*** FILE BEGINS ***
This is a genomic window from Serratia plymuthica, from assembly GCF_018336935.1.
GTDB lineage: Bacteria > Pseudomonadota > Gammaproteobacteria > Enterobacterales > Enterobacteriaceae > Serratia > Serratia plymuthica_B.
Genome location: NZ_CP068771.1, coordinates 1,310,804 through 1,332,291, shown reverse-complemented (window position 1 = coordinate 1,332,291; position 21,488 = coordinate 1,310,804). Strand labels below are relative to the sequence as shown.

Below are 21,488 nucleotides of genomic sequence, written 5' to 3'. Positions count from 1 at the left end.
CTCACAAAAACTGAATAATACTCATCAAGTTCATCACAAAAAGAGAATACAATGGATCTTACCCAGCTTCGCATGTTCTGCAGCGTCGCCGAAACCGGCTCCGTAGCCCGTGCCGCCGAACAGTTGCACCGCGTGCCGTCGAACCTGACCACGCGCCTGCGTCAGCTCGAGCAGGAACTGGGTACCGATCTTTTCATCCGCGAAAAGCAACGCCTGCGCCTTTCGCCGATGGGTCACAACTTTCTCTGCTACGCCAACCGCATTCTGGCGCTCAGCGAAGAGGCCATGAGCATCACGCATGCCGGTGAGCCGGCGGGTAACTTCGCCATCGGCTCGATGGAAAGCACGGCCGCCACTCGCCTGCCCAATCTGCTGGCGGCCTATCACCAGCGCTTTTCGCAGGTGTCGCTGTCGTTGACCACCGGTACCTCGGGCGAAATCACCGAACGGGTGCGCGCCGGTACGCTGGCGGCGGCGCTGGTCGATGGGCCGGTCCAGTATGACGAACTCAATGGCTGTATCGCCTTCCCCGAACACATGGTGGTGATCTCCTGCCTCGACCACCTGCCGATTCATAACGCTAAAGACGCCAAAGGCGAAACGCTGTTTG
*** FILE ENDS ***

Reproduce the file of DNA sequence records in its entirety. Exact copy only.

This is a genomic window from Serratia plymuthica, from assembly GCF_018336935.1.
GTDB lineage: Bacteria > Pseudomonadota > Gammaproteobacteria > Enterobacterales > Enterobacteriaceae > Serratia > Serratia plymuthica_B.
Genome location: NZ_CP068771.1, coordinates 1,310,804 through 1,332,291, shown reverse-complemented (window position 1 = coordinate 1,332,291; position 21,488 = coordinate 1,310,804). Strand labels below are relative to the sequence as shown.

Below are 21,488 nucleotides of genomic sequence, written 5' to 3'. Positions count from 1 at the left end.
CTCACAAAAACTGAATAATACTCATCAAGTTCATCACAAAAAGAGAATACAATGGATCTTACCCAGCTTCGCATGTTCTGCAGCGTCGCCGAAACCGGCTCCGTAGCCCGTGCCGCCGAACAGTTGCACCGCGTGCCGTCGAACCTGACCACGCGCCTGCGTCAGCTCGAGCAGGAACTGGGTACCGATCTTTTCATCCGCGAAAAGCAACGCCTGCGCCTTTCGCCGATGGGTCACAACTTTCTCTGCTACGCCAACCGCATTCTGGCGCTCAGCGAAGAGGCCATGAGCATCACGCATGCCGGTGAGCCGGCGGGTAACTTCGCCATCGGCTCGATGGAAAGCACGGCCGCCACTCGCCTGCCCAATCTGCTGGCGGCCTATCACCAGCGCTTTTCGCAGGTGTCGCTGTCGTTGACCACCGGTACCTCGGGCGAAATCACCGAACGGGTGCGCGCCGGTACGCTGGCGGCGGCGCTGGTCGATGGGCCGGTCCAGTATGACGAACTCAATGGCTGTATCGCCTTCCCCGAACACATGGTGGTGATCTCCTGCCTCGACCACCTGCCGATTCATAACGCTAAAGACGCCAAAGGCGAAACGCTGTTTG